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Honey bee myth: bees don’t sting at night

A worker honey bee can sting whenever she wants—including the wee hours of night. Nevertheless, the rumor that bees can’t sting at night persists, and I hear it frequently.

It is probably true that not many people get stung at night. But the reason is simple: bees are home at night and so are you. The chance of a human/bee interaction is small when all parties are home watching television and drinking beer.

If you decide to bother your bees at night, they will not hesitate to defend their hive. However, in areas with cool evening temperatures, the honey bees will often stay in their cluster and not fly out at you. But it is the temperature—not the darkness—that is keeping them docile and you sting-free.

Queens, too, sting in the dark. An established queen will often sting a developing virgin queen before she can hatch—or just after. All this stinging and fighting takes place in the deep dark recesses of the hive with no candles, light bulbs, flashlights, or LEDs—not even any bioluminescence.

So there you have it. Although you might like it to be otherwise, the business end of a female honey bee is never compromised by the cover of darkness.

Rusty
Honey Bee Suite

Comments

jess
Reply

I’ve been stung at night often enough that I can’t imagine ever believing this myth.

Tony
Reply

Yes, but they can’t see well at night.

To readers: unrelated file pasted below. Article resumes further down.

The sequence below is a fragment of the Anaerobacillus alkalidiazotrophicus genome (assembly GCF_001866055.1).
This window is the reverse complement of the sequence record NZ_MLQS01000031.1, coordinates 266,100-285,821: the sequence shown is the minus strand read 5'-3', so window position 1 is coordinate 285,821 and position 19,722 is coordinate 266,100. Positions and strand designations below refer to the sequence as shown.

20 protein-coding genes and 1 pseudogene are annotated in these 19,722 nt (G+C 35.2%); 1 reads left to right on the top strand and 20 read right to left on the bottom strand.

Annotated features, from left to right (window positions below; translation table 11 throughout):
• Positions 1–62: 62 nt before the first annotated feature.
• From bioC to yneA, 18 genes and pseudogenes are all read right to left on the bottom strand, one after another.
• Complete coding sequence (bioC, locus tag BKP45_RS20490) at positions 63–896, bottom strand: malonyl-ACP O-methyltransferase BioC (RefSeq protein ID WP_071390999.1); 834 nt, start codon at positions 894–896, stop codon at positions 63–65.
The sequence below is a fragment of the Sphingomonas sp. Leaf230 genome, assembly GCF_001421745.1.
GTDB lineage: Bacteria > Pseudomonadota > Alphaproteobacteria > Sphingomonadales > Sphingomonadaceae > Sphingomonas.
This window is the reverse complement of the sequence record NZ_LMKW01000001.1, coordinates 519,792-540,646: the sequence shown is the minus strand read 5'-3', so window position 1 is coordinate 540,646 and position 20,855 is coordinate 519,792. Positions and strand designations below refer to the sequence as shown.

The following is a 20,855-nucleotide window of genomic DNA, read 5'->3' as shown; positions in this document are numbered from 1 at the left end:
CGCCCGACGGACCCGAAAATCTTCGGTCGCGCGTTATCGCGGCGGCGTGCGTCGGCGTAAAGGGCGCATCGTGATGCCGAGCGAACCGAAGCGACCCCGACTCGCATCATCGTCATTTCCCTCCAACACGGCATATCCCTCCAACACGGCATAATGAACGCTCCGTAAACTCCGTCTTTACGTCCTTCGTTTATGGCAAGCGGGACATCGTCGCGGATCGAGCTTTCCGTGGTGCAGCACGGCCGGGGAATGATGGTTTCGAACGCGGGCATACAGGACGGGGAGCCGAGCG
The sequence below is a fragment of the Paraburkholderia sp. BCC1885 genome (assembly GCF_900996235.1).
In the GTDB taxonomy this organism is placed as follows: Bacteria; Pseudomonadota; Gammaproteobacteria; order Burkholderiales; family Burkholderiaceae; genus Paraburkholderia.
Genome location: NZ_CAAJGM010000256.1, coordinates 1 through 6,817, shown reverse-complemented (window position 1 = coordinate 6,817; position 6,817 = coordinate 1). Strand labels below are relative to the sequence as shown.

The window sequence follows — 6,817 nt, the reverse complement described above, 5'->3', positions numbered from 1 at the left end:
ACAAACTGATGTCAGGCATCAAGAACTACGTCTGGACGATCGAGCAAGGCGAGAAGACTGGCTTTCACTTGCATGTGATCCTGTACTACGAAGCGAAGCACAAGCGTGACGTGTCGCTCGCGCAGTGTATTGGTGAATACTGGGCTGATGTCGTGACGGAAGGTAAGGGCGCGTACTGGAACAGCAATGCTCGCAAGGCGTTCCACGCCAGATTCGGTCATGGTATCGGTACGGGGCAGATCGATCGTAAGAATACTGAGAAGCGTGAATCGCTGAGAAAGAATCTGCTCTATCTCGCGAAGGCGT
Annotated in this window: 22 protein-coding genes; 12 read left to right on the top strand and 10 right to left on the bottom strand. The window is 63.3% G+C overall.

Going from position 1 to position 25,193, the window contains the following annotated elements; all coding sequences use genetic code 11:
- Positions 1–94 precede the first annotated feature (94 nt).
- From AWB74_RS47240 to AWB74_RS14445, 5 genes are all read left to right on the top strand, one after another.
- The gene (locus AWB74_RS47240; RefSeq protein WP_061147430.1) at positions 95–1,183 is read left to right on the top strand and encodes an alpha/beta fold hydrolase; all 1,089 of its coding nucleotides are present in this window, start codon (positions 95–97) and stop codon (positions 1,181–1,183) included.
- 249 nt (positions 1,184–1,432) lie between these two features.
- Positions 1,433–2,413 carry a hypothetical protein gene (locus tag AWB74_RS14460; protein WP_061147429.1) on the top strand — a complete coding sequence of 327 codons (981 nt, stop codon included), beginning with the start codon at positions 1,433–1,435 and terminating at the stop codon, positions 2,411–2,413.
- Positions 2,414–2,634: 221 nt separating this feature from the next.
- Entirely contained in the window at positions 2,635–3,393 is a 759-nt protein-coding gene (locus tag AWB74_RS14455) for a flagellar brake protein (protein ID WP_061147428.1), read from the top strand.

John
Reply

I was sitting in living room. I sat nite Sunday morning noticed a shadow. In closer inspection I noticed it was a queen bee. I caught her set her free. Is there any chance she’ll return?

Rusty
Reply

Not likely. The bee was probably lost.

Swa..
Reply

At specific time every night a honey bee comes in my room …..even all window door r shut….is that normal sign that bee at night wander in mah room.

Rusty
Reply

Are you sure it’s a honey bee?

Diane
Reply

One morning I found about 8 dead bees on my patio, it was a couple days later and we were still finding dead bees outside the house. Since that time I have had a single bee in my house after dark on 3 separate occasions. I’m concerned, my husband is in the process of getting bee shots for his allergy to bee stings. I wonder how they are getting into our house when all the doors and windows are closed and have been closed, it’s just all of a sudden a bee is flying around the lights in the kitchen. I have never had this happen to us before, could there be a hive in the fireplace, I don’t see or hear any sign that this could be true. Can someone out there help me to understand all this. Could there be a logical explanation?

Rusty
Reply

Diane,

Sometimes native bees nest in the window frames and get in that way. I have vinyl-framed windows which you would think could keep out the bees, but they come in anyway. Dozens come in for a few weeks in the spring, and then it stops.

Diane
Reply

Thank you Rusty!

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